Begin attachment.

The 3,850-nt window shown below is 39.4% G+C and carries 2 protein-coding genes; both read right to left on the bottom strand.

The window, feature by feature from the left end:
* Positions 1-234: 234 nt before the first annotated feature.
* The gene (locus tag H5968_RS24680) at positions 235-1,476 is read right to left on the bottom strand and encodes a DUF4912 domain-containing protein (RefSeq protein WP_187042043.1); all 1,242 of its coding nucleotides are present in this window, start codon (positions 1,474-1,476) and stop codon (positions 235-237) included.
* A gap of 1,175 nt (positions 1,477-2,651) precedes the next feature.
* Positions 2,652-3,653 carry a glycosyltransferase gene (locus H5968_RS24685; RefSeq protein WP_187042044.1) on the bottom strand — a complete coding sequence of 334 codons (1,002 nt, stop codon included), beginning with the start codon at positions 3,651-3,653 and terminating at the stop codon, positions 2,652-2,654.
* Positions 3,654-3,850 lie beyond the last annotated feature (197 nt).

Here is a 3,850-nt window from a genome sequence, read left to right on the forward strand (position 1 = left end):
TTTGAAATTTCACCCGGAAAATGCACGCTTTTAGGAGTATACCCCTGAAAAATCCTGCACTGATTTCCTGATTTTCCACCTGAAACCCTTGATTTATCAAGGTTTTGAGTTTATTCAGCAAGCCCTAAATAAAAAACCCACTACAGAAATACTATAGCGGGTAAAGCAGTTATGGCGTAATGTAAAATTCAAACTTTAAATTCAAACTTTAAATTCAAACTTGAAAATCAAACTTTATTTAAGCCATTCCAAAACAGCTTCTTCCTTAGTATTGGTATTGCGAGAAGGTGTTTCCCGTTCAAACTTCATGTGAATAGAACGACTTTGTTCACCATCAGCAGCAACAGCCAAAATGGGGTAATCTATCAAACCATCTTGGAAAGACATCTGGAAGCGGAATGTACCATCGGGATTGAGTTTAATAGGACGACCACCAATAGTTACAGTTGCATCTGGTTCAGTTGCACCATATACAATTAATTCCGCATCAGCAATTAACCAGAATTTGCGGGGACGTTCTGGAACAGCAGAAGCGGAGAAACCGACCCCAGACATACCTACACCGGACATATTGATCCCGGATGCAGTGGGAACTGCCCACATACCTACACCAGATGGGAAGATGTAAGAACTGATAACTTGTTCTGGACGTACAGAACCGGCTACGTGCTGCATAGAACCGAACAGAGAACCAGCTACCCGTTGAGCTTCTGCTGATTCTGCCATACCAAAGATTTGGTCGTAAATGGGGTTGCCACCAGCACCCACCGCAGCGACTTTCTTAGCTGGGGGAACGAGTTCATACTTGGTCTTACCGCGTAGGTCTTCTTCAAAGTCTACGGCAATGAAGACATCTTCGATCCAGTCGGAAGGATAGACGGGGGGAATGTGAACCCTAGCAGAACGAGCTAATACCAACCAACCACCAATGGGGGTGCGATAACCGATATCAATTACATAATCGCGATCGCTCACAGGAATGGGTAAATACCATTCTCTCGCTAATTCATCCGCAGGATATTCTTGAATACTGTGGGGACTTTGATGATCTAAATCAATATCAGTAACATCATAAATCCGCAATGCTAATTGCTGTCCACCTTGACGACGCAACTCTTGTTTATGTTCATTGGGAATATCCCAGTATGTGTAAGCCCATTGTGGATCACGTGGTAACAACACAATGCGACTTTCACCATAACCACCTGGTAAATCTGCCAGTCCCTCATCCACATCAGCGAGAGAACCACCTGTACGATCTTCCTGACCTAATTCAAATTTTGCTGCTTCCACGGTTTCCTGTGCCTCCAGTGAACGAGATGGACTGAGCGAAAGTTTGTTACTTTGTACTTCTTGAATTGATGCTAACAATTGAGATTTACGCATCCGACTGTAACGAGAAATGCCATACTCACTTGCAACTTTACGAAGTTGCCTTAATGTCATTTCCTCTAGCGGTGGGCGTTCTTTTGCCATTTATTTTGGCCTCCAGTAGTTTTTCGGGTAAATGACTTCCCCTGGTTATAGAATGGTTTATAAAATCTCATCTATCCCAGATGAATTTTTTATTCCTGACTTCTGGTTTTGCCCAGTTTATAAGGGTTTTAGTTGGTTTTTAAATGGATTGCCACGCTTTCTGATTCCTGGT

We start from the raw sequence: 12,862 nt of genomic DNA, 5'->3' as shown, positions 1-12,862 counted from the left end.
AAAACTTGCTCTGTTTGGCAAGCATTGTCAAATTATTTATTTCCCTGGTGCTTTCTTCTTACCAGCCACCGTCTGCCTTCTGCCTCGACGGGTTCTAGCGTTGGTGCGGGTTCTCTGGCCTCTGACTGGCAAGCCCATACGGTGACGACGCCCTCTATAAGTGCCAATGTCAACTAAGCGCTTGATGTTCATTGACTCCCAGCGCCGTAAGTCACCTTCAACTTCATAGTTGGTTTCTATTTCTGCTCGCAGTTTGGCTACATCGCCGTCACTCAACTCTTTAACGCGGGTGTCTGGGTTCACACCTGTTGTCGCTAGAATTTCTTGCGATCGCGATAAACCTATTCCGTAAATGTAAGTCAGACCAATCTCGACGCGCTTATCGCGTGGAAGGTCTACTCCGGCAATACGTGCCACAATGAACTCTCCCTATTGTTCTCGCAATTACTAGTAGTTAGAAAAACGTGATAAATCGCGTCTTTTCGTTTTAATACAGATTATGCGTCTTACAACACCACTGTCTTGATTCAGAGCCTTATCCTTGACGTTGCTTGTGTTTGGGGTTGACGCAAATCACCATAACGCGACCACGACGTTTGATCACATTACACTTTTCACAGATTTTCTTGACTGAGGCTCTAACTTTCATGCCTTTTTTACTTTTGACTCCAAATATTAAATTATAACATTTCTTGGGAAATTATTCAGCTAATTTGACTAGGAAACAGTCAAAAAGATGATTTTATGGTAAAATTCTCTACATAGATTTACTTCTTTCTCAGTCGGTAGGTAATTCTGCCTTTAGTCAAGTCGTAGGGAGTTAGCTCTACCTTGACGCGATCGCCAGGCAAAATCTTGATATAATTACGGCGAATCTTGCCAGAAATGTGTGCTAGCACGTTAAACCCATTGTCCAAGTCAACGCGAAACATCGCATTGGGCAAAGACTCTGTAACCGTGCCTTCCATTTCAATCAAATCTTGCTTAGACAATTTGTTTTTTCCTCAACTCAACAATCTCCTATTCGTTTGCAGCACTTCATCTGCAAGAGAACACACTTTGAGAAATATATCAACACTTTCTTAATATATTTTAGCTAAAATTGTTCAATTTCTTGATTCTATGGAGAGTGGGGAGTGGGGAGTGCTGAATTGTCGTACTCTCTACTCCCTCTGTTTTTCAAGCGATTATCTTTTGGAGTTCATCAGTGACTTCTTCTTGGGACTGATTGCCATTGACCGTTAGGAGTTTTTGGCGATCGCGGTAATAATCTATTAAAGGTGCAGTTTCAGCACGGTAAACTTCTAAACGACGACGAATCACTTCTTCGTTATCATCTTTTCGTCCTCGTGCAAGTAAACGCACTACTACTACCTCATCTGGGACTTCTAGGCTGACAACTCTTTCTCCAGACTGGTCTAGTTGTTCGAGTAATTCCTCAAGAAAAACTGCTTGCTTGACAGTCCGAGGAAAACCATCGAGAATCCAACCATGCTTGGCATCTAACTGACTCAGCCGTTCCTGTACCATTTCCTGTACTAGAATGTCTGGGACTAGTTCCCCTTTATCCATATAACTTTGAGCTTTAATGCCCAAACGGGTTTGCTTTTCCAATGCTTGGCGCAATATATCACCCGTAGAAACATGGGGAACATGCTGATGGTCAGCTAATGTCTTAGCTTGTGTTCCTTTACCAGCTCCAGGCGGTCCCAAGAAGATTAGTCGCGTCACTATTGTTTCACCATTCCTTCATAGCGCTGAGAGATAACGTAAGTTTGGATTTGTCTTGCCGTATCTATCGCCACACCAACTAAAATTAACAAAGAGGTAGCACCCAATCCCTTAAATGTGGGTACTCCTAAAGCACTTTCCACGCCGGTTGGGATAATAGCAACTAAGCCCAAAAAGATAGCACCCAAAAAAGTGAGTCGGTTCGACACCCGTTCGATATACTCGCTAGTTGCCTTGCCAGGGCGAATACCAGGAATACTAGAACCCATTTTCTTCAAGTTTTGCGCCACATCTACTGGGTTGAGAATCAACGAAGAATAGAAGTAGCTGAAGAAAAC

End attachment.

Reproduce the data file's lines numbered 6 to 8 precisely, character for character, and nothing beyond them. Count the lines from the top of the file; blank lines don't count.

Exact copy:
* Positions 2,652-3,653 carry a glycosyltransferase gene (locus H5968_RS24685; RefSeq protein WP_187042044.1) on the bottom strand — a complete coding sequence of 334 codons (1,002 nt, stop codon included), beginning with the start codon at positions 3,651-3,653 and terminating at the stop codon, positions 2,652-2,654.
* Positions 3,654-3,850 lie beyond the last annotated feature (197 nt).

Here is a 3,850-nt window from a genome sequence, read left to right on the forward strand (position 1 = left end):